OP-ED | Connecticut Should Not Restrict Development of Ocular Telemedicine
Healthy eyes and good vision are essential to everyday life. Regular, daily activities such as walking, driving, reading, and using your smartphone or computer are all dependent on having good eyesight. There are many of us, however, who need the assistance of glasses and contact lenses to be able to see properly. Easy, affordable access to the glasses and contacts we rely on daily is vital.
Poor vision can be very expensive. I’ve had glasses since I was 7 years old and I estimate that I’ve probably spent $10,000 out of pocket between glasses and contacts during that time. This figure doesn’t include my insurance costs or even just the fact that I’ve been fortunate enough to have had insurance the entire time. It’s been a cost I pay without question as it’s a necessity.
HB 6012, An Act Concerning Consumer Protection in Eye Care, is before the Connecticut Legislature this session. The bill looks to amend general statues to require the implementation of various standards of care, mandates and protections before permitting a remote or in-person eye assessment using automated equipment or an application designed to be used on a telephone, computer, or Internet-based mobile device.
This bill brings up many concerns which led me to vote against it in the Public Health Committee. I am worried about patients who do not have insurance or the ability to pay. According to the bill, in order to have good, strong vision, patients need to be going to the doctor yearly, for the option to receive an initial prescription, as well as when they seek to have their contacts renewed. I am worried about younger constituencies who may in be college or studying abroad and don’t have the option of coming back to their local doctor on a regular basis to get their prescription renewed with an in-person visit.
With 25 percent of contact lens wearers being under age 25, and with two-thirds of contact wearers nationally being women, I’m very concerned about the cost and the time for those patients in particular. I recognize the importance of preventative care, and obviously an initial exam and prescription is necessary, but as I look at the recommendations for the frequency of eye exams overall, I see that they are tiered by age range. The Mayo Clinic recommends that in your 20s and 30s your eyes be examined every 5-10 years, and then every 2-4 years after the age of 40. This certainly does not support having to get your eyes examined every year just to renew your contact lens prescription.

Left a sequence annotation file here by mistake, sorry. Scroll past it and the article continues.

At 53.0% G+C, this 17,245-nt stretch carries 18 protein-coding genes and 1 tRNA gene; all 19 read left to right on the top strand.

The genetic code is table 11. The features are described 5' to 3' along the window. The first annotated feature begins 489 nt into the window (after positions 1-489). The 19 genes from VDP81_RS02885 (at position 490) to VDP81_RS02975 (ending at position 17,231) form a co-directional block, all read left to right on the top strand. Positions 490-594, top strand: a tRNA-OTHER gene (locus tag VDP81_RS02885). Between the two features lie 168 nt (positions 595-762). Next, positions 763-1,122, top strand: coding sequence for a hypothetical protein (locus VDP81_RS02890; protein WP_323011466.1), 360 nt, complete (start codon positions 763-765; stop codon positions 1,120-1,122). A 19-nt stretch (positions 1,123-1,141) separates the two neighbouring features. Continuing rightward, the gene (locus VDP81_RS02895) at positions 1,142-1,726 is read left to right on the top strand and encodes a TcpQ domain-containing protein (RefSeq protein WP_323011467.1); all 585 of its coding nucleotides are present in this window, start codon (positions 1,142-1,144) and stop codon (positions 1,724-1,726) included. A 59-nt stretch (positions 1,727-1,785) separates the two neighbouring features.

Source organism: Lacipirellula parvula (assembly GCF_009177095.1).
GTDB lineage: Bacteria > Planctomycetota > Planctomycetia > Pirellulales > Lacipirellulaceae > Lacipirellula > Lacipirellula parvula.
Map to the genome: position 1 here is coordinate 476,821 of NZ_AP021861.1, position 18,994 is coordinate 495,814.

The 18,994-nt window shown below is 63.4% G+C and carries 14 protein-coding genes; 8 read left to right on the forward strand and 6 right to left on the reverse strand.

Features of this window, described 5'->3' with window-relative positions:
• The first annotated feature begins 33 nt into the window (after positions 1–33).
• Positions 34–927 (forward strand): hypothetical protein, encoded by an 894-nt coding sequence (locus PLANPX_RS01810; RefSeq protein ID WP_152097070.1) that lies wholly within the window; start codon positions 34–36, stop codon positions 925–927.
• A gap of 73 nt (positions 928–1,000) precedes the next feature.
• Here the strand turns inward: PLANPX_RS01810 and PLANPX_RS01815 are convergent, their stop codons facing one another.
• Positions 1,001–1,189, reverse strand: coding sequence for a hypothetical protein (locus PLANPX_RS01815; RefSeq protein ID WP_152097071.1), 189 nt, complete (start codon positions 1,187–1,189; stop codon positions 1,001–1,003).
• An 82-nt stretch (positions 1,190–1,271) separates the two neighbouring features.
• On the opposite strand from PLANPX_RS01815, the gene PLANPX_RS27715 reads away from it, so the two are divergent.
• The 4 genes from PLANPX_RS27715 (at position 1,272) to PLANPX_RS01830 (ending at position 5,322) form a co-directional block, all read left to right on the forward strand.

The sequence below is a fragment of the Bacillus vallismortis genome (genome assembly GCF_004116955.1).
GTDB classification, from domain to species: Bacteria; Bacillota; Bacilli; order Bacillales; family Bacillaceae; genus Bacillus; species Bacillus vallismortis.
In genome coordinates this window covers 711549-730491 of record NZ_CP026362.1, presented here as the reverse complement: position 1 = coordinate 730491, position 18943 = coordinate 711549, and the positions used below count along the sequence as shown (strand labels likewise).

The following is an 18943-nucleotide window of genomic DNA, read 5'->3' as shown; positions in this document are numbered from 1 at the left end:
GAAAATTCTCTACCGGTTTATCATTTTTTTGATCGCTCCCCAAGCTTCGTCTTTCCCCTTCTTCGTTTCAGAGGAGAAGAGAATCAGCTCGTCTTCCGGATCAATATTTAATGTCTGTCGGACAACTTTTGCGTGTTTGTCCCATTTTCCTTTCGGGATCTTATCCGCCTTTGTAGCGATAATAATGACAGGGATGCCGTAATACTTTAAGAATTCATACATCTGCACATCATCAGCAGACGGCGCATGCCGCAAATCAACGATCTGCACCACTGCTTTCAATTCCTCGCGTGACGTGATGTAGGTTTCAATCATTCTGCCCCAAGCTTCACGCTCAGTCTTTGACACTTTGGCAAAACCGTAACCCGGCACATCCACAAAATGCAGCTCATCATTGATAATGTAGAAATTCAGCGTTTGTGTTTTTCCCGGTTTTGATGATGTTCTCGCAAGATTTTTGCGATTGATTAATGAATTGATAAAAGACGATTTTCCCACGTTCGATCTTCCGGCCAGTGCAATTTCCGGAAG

In addition, I’m concerned that this bill would imply that Connecticut is taking a strong stand against telemedicine. With the advent of e-commerce and new technologies, the healthcare industry is transforming and is now giving consumers greater freedom than ever before. More and more consumers are receiving their health care and health products in new ways and the Internet has been a huge asset in lowering prices, increasing access and helping working families get what they need even outside of so-called “regular” business hours. This convenience is quickly becoming a necessity in today’s world. Connecticut should not place itself at a competitive disadvantage with other states when it comes to emerging technologies and innovation in the health care sector.
In fact, no other state has a time restriction for telemedicine. Does Connecticut really want to be the first state imposing such bans, especially considering states like Virginia have passed legislation “allowing” ocular telemedicine with encouragement from their medical community and medical schools?
I feel that this bill is anti-consumer and too restrictive for patients — putting too many limitations on the access to glasses and contacts that they rely on every day. Right now, patients can leave their eye doctor’s office with a copy of their prescription, giving them the choice of how and when they will fill it. Whether it’s through their desktop computers, an app on their mobile device or tablet, through the mail, or at a discount retailer, the choice is up to the patient to decide and that’s how it should remain.
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